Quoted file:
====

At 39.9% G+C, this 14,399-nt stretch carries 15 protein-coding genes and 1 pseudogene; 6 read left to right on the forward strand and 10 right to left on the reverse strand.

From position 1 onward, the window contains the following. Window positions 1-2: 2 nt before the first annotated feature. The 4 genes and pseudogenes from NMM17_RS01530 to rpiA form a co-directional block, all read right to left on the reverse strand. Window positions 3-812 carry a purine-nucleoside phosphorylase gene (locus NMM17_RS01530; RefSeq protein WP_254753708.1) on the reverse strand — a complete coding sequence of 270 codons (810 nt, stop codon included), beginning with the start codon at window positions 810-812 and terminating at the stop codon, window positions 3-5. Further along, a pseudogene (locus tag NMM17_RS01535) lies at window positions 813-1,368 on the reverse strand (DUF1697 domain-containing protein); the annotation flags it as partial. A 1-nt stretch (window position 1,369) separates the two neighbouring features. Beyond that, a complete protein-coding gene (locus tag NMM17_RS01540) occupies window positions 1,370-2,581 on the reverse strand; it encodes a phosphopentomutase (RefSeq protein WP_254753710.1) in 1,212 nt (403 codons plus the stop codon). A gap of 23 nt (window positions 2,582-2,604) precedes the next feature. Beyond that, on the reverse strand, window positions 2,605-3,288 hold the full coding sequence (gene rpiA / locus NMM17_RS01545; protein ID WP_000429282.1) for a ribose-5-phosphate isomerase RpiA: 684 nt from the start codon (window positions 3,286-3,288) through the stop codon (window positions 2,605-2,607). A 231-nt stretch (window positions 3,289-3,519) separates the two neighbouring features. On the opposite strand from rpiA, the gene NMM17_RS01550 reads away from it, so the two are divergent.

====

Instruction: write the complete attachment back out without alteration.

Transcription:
At 39.9% G+C, this 14,399-nt stretch carries 15 protein-coding genes and 1 pseudogene; 6 read left to right on the forward strand and 10 right to left on the reverse strand.

From position 1 onward, the window contains the following. Window positions 1-2: 2 nt before the first annotated feature. The 4 genes and pseudogenes from NMM17_RS01530 to rpiA form a co-directional block, all read right to left on the reverse strand. Window positions 3-812 carry a purine-nucleoside phosphorylase gene (locus NMM17_RS01530; RefSeq protein WP_254753708.1) on the reverse strand — a complete coding sequence of 270 codons (810 nt, stop codon included), beginning with the start codon at window positions 810-812 and terminating at the stop codon, window positions 3-5. Further along, a pseudogene (locus tag NMM17_RS01535) lies at window positions 813-1,368 on the reverse strand (DUF1697 domain-containing protein); the annotation flags it as partial. A 1-nt stretch (window position 1,369) separates the two neighbouring features. Beyond that, a complete protein-coding gene (locus tag NMM17_RS01540) occupies window positions 1,370-2,581 on the reverse strand; it encodes a phosphopentomutase (RefSeq protein WP_254753710.1) in 1,212 nt (403 codons plus the stop codon). A gap of 23 nt (window positions 2,582-2,604) precedes the next feature. Beyond that, on the reverse strand, window positions 2,605-3,288 hold the full coding sequence (gene rpiA / locus NMM17_RS01545; protein ID WP_000429282.1) for a ribose-5-phosphate isomerase RpiA: 684 nt from the start codon (window positions 3,286-3,288) through the stop codon (window positions 2,605-2,607). A 231-nt stretch (window positions 3,289-3,519) separates the two neighbouring features. On the opposite strand from rpiA, the gene NMM17_RS01550 reads away from it, so the two are divergent.